Read more: What Is Bluoxyn? All About This ED Supplement

More recently, in 2009, researchers conducted a study to re-evaluate the relationship between zinc and ED. In this study, scientists gave rats 5 mg of zinc supplementation per day, which led to greater sexual health among the rats.

With this, the study concluded that zinc has a positive effect on multiple aspects of sexual health in males, including better arousal and maintenance of an erection.

Another study from 2013 connected a good sense of smell to a healthy libido, especially in younger males. Researchers found that a poor sense of smell can reduce libido, most likely due to not being able to smell hormones that cause arousal.

Lastly, we want to mention a more recent study about zinc-related health issues. In 2021, researchers looked at the most common ingredients in medications dealing with erectile dysfunction.

They wanted to see if medically-proven ingredients were part of popular treatment regimens. So, they analyzed a wide variety of ED treatment options. In the end, zinc was among the most common ED ingredients.

Read more: A Guide To Foods That Can Help Your ED

These highlighted studies and hundreds more we didn't cover have shown the same connection repeatedly: zinc and erectile dysfunction are connected to one another.

What Are the Benefits of Zinc for Sexual Health?

Although it's a trace mineral, zinc benefits sexual health in multiple ways. From balancing testosterone levels to improving endurance, there's a lot to love about this vital mineral.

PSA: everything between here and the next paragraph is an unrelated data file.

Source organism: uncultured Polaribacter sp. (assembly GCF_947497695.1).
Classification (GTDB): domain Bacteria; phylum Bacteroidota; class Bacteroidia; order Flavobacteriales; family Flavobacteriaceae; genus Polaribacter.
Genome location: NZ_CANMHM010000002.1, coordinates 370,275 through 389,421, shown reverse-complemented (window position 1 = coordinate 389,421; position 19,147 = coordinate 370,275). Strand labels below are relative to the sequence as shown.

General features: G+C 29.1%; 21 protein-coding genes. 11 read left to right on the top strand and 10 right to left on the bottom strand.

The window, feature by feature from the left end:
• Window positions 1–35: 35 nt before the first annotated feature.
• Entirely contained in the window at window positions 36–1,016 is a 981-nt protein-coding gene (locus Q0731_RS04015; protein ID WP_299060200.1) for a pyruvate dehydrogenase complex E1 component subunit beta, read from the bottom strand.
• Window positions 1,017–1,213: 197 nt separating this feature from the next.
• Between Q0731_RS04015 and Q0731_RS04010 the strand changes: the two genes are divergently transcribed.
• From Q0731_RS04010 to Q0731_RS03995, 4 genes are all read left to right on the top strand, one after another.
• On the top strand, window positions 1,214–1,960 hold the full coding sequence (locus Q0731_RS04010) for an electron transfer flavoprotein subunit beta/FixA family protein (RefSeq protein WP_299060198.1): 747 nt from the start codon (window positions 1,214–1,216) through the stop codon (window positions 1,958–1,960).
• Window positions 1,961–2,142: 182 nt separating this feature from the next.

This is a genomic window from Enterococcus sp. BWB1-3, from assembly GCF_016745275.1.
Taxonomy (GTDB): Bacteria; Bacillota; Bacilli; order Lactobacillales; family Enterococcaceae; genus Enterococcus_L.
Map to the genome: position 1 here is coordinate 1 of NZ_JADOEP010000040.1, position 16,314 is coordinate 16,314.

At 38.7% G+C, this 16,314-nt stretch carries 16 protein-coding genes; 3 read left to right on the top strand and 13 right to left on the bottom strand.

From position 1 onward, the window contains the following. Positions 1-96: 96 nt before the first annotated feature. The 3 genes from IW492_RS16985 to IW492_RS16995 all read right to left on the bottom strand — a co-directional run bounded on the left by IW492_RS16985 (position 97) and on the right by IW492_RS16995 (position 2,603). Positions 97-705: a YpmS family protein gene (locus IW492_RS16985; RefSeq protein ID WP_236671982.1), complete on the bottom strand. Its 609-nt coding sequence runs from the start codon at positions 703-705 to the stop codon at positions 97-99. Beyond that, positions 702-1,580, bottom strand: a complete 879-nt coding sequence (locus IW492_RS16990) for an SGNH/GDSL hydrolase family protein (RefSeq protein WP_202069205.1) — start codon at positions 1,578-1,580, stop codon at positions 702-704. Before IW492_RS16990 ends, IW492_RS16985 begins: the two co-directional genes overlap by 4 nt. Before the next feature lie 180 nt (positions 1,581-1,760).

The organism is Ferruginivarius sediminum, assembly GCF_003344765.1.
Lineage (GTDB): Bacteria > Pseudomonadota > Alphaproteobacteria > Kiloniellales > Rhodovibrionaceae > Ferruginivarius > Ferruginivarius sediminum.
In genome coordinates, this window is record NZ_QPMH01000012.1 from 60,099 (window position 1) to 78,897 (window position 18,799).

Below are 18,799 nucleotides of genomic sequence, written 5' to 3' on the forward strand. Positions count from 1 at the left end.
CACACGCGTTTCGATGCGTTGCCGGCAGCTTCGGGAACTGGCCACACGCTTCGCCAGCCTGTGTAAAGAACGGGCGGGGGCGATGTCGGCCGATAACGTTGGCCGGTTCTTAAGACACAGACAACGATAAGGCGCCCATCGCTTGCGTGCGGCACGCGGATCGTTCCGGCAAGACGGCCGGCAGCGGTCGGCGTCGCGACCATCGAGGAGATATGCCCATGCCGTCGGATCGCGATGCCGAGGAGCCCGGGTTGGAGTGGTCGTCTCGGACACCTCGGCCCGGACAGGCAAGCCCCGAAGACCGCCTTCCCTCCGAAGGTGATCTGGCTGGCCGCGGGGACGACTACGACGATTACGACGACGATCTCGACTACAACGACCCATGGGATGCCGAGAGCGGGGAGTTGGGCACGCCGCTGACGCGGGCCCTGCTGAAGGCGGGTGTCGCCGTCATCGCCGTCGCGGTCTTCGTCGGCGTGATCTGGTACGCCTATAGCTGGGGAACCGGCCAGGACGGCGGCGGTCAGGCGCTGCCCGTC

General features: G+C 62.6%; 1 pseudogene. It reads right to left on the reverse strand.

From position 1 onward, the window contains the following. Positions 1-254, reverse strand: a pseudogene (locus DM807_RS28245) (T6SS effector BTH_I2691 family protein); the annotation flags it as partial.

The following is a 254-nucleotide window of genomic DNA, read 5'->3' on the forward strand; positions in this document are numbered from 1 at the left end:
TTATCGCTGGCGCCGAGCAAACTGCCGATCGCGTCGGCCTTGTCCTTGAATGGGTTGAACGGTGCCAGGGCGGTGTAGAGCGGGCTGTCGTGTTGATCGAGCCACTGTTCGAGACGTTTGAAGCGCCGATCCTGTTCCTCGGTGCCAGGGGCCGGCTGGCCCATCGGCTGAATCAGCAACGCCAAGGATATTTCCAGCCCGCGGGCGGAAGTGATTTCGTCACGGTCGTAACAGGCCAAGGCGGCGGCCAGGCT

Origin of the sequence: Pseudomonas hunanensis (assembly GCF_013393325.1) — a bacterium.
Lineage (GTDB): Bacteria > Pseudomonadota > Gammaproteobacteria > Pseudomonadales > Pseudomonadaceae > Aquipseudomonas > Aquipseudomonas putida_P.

Zinc Balances Testosterone Levels

First, zinc balances testosterone levels. Consuming more zinc produces a higher level of testosterone. In turn, consuming low levels of zinc produces lower levels of testosterone.

Read more: Is Testosterone Replacement Therapy Good For You?

We referenced a study looking at the relationships between testosterone and zinc levels earlier, but there's another stand-out study about this topic.

In 2003, researchers examined how zinc supplementation would affect elite wrestlers. Even though these individuals are popular for their high levels of testosterone, scientists found that zinc levels affected their testosterone, too. These individuals had higher levels of total and free testosterone with zinc supplementation.

Regardless of your diet and exercise, zinc directly affects testosterone levels.

Zinc Promotes a Healthy Prostate

Second, zinc promotes a healthy prostate.

Normal prostate tissue has ten times more zinc than other kinds of tissue in the body. As such, greater zinc levels can lead to healthier prostatic fluid and semen. Likewise, lower levels of zinc can lead to a healthy prostate with a much lower risk of benign prostatic hyperplasia (BPH).

Read more: Erectile Dysfunction And The Prostate: What's The Relationship?

Zinc Boosts Sperm Count, Quality, and Motility

Third, zinc boosts sperm count, quality, and motility. If you're looking to have children any time soon, zinc supplementation may be necessary to improve your fertility.

Scientists have known for decades how good zinc is for sub-fertile men. In fact, supplementing with zinc can increase sperm counts and improve ejaculatory control.

Zinc Improves Endurance